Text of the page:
A tropical storm is brewing in the Atlantic Ocean. It’s causing rain and thunderstorms over the Caribbean, and it will soon be a tropical depression — the beginning of a hurricane. By the time Hurricane Mitch leaves the Central America, more than 11,000 people will be dead and as many as 18,000 more will be missing. (Activity adapted from Mapping Our World at http://edcommunity.esri.com/MOW.)
- Computer with Internet connection.
- To find Map 1 online, go to http:// esriurl.com/2014ESW1. Click the “Details”button and select “Contents” (middle button). Turn on Precipitation layer.
- The annual precipitation appears on the map, but you cannot determine the average precipitation for each country. You must adjust the transparency of the precipitation layer to view each country’s average precipitation data.
- Hover over the Precipitation layer, click on the right arrow that appears and click on Transparency. Drag the slider over to 50%. Click off of the slider and the country lines appear lightly through the Precipitation layer. In each country, click on each area of precipitation to see how many millimeters of rainfall there was in that area.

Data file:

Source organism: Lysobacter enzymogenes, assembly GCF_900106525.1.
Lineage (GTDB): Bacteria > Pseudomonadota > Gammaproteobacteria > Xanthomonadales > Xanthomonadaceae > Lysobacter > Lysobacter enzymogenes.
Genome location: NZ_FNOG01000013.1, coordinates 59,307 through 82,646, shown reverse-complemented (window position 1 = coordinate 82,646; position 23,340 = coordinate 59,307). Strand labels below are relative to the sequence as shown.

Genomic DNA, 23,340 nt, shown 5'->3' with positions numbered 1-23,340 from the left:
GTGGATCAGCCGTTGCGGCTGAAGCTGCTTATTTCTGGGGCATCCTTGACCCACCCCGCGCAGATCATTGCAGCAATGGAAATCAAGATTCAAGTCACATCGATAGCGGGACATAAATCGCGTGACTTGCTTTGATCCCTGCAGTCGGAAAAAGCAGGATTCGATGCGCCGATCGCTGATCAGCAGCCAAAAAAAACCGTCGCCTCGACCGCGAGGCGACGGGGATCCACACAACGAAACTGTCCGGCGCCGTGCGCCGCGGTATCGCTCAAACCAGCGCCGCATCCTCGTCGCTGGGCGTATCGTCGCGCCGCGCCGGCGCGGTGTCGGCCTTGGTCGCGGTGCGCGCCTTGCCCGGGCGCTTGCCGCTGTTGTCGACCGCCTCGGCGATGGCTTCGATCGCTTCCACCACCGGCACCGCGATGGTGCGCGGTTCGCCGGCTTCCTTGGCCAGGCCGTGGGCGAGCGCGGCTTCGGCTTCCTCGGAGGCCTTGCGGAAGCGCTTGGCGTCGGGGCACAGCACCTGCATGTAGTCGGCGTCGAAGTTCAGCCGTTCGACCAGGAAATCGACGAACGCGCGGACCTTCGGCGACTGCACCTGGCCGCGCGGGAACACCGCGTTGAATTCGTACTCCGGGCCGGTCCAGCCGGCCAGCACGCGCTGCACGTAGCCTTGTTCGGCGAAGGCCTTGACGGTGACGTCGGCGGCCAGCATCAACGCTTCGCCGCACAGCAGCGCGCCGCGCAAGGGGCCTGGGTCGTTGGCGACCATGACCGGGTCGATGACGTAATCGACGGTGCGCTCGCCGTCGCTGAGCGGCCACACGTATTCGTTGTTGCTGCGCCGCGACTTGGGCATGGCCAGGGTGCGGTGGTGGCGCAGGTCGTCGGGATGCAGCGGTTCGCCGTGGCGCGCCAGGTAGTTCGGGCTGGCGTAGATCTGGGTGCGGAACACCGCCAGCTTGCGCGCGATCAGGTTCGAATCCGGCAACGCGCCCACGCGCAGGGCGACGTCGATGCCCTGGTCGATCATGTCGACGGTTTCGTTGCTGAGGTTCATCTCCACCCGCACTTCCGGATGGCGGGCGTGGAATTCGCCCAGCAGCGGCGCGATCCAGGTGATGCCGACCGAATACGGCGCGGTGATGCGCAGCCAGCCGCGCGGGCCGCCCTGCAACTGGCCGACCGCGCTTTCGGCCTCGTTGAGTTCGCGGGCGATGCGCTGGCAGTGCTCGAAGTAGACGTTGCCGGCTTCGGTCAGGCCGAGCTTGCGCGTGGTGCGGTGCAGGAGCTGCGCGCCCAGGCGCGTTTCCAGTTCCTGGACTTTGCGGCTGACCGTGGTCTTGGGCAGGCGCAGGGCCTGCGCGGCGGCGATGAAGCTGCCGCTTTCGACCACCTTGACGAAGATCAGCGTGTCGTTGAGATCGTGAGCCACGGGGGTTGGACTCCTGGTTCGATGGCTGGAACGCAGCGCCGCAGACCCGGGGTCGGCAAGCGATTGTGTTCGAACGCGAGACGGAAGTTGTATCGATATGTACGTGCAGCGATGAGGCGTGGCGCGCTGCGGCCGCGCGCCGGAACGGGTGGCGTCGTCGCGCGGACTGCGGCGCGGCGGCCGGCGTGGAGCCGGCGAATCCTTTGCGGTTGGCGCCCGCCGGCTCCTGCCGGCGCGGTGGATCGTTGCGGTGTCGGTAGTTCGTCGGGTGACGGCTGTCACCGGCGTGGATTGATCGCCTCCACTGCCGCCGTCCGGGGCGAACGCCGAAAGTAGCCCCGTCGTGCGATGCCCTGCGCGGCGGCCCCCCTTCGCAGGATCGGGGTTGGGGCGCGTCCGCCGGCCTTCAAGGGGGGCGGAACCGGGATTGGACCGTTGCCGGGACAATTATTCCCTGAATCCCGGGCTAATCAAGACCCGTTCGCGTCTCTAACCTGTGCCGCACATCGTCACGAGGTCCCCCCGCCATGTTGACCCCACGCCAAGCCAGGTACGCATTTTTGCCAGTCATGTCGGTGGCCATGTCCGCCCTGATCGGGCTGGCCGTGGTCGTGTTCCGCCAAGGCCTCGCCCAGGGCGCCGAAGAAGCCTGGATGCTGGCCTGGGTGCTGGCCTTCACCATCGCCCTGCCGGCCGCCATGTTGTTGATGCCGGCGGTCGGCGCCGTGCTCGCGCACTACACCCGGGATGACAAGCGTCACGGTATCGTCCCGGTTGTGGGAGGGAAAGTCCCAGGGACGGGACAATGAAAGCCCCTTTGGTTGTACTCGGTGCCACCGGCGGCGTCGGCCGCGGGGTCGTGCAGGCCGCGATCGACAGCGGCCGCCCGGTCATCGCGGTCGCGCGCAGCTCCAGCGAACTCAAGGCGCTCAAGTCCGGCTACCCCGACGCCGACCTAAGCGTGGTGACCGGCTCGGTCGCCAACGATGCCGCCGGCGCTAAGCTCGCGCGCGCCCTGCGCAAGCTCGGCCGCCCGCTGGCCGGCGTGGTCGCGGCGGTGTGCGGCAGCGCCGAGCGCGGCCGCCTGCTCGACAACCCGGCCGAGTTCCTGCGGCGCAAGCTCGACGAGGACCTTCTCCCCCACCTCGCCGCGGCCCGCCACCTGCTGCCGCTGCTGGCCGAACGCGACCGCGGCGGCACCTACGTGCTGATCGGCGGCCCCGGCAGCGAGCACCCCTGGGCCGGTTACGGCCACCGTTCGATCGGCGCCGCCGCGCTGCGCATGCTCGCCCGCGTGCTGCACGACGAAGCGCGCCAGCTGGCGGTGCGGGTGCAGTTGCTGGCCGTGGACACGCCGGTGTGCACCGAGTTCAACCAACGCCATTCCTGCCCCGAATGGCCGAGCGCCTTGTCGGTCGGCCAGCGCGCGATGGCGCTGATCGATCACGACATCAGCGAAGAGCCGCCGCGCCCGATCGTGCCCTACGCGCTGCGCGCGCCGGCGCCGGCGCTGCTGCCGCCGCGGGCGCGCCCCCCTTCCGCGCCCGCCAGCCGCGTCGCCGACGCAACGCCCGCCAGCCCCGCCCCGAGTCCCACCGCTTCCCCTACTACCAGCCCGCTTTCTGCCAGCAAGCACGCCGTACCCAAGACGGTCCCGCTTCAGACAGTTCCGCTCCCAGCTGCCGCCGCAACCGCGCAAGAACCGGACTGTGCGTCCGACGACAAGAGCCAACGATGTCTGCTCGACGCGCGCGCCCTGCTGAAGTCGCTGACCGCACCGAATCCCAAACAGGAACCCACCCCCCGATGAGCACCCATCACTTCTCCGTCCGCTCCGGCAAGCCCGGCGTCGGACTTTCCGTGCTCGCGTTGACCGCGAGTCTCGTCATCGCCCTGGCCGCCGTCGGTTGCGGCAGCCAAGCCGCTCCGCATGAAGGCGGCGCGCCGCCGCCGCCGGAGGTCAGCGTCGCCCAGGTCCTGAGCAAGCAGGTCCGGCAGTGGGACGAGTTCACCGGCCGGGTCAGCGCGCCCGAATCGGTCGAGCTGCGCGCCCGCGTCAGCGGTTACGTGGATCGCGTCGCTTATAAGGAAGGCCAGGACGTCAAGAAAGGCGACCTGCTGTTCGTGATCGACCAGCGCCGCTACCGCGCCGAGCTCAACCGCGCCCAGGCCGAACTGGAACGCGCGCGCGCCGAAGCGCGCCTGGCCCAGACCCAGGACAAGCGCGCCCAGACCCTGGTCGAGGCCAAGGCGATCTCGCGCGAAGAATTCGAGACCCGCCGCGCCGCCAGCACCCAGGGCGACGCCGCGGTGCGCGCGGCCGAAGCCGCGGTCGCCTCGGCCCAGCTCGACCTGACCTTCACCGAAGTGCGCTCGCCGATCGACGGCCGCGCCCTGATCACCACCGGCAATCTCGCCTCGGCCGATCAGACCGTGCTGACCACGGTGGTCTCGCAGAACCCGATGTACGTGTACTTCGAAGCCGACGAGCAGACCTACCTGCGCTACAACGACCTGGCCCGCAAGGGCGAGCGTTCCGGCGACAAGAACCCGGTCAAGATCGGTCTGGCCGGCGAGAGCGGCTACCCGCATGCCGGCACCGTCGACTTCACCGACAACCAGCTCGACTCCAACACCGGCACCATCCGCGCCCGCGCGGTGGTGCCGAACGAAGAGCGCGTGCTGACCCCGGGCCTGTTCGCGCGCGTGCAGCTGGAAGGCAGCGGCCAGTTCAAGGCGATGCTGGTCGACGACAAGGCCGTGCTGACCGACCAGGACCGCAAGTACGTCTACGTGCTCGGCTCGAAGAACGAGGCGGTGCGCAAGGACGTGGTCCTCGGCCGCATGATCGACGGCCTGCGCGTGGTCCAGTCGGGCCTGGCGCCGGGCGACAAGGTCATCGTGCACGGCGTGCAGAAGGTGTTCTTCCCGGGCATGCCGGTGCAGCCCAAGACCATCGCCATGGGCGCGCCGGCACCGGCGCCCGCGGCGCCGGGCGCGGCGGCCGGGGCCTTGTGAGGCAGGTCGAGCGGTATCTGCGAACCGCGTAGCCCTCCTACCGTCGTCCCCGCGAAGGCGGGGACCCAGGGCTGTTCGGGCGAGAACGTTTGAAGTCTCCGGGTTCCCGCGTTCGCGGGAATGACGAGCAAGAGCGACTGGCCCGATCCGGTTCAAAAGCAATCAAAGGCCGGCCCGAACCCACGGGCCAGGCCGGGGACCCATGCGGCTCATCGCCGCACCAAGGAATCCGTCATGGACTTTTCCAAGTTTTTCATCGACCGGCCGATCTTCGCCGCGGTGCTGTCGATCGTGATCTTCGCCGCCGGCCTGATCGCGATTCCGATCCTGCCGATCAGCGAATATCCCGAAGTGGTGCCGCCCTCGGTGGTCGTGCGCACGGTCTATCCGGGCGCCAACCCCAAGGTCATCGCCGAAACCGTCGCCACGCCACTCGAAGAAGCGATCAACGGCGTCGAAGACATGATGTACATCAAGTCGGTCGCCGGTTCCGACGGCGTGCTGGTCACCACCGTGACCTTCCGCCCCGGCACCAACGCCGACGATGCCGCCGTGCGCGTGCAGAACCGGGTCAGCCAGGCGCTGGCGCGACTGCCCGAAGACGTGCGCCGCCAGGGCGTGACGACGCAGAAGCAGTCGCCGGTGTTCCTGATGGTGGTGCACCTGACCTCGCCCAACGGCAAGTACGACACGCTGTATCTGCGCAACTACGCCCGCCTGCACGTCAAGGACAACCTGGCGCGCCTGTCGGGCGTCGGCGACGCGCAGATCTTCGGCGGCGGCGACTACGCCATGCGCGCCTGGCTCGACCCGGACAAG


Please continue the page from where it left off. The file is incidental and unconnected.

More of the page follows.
- Estimate and record the annual precipitation for five countries of your choice. Be sure to include country name.
- Now, close Map 1 and open Map 2 online at http://esriurl.com/2014ESW2. Click the “Details” button and select “Contents” (middle button). Turn on “Pre-Hurricane Mitch” and “Mitch2.” Click the name “Pre Hurricane Mitch” and “Mitch 2” to expand the legend.
- Both of these layers show the locations of the eye of the storm at different time points. For locations when Mitch was a hurricane, the legend indicates Mitch’s category.
- Click on the most southeastern dark square representing Tropical Storm Mitch. A window displays time and wind velocity in miles per hour, and pressure (PR) in millibars, among other things. The time is in the format month/day/hour (24-hour clock); the Z stands for Zulu time. When was Tropical Storm Mitch at this location? What was Mitch’s wind speed at this location?
- Once Hurricane Mitch made landfall, the winds weakened and Mitch downgraded to a tropical storm. Nonetheless, in the days that followed, Mitch poured more than 30 inches of rain!
- Turn off all layers except “Mitch3 Satellite Image,” “Central America,” and “Continents.” Turn on the “Rain3” layer. The rain pattern is overlaid on top of Mitch 3 Satellite Image. Zoom and pan to position map so you can see the entire satellite imagery along with the rain pattern. What pattern do you notice in the amount of rainfall? Is this a pattern you expected to find? Why or why not?
- Turn remaining rain and satellite layers on and off as needed to answer these questions: What is the highest range of rainfall in the Rain4 layer? Which country received the majority of this heavy rain?